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Canon EOS RP Hands-On Review


Our colleagues Chris Niccolls and Jordan Drake from DPR recently had a chance to play with the new Canon EOS RP and came up with some eye-opening conclusions.

The newly released Canon EOS RP got some very mixed early impressions after it was announced. On the one hand, this is the lowest priced full frame mirrorless full frame camera to date (if you are considering launch prices), it has a pretty impressive specs sheet at first glance, however looking more closely at its limitations this camera might not be as impressive as it might look at first glance.

As we mentioned on our original Canon EOS RP article when it was released, on paper it uses the EOS 6D MKII 26MP sensor, has a super small body (more in line with an APS-C DSLR than a FF camera), a 3 inch articulated touch display and dials and buttons which are similar to what many Canon APS-C users might be accustomed to (including two dials but no top screen – unlike the EOS-R).

However, it has a very small and underpowered battery (270 images official per charge), a single SD card slot, and while it can shoot 4K video at 24p it has an APS-C crop and possibly the biggest drawback for video shooters – it doesn’t have dual pixel AF when shooting 4K so the AF in this mode is not going to be very good in some situations and for some reason, it doesn’t have 24p in 1080p) it also has no IBIS just like the EOS-R so it is hard to recommend it as a video camera when there are so many better options on the market at similar or even lower prices.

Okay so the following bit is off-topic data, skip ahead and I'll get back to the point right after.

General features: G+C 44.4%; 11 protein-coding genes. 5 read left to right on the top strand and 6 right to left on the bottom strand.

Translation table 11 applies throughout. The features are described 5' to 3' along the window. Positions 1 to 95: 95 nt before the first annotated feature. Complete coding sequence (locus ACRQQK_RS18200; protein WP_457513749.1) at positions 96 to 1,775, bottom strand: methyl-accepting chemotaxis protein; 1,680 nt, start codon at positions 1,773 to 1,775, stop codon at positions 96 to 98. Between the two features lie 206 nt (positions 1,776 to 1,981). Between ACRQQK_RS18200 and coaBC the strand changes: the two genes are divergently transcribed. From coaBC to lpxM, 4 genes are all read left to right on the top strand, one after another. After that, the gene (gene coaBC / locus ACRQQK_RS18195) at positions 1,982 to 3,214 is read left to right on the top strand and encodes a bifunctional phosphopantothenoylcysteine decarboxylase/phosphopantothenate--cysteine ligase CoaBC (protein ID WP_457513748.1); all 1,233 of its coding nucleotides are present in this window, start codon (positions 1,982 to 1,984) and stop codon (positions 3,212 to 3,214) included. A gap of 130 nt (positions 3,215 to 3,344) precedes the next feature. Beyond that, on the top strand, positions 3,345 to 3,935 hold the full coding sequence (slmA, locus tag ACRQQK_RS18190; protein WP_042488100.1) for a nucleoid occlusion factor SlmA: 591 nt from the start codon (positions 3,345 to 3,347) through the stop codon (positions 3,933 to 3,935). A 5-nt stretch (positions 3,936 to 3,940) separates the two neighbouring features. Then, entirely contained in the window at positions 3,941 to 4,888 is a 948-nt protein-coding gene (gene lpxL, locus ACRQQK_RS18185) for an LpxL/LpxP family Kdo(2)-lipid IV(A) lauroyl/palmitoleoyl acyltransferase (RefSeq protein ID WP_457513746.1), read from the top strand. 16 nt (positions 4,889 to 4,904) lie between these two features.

Niccolls also mentions another big drawback – the dynamic range of this camera isn’t very good so this is not an ideal camera for landscape etc., the image quality at higher ISOs is not that bad but, for good to average lighting – there are much better options.

Even if you don’t care about dynamic range or video – you might want to know that the shooting speed of the EOS RP is slow – around 5 FPS in single drive and only 4 FPS in Servo AF – so this is certainly not a camera for sports and maybe not even for shooting those kids running.

Finally, if you really consider the price – unless you are going to buy an adaptor and use EF lenses, currently most of the RF lenses that exist and are planned for the near future are pretty expensive making this camera around $2K or more – so its not clear exactly how much you are going to save at the end of the day.

Here is a reminder of the Canon EOS RP specs:

  • Sensor: 26.2 Megapixel CMOS.
  • DIGIC 8 processor.
  • Dual Pixel CMOS AF technology  (limited to 1080p shooting).
  • 4,779 Manually Selectable AF Points
  • Single SD card slot
  • Built-in 0.39 inch, 2.36 million OLED EVF (with Touch-and-Drag AF).
  • LCD: 3.0-inch touch articulated screen.
  • video: 4K @24p/1080p@60p.
  • Battery Pack LP-E17 (up to 270 images per charge).
  • Extension Grip (in 3 different colors: black, red, blue).
  • Connectivity: WIFI & Bluetooth.
  • Price: $1300 body only ($2200 with the RF 24-105mm f/4 lens).

You can find many more previews and reviews on our Photography review section here on LensVid. You can find many of Chris Niccolls and Jordan Drake’s videos – here on LensVid.

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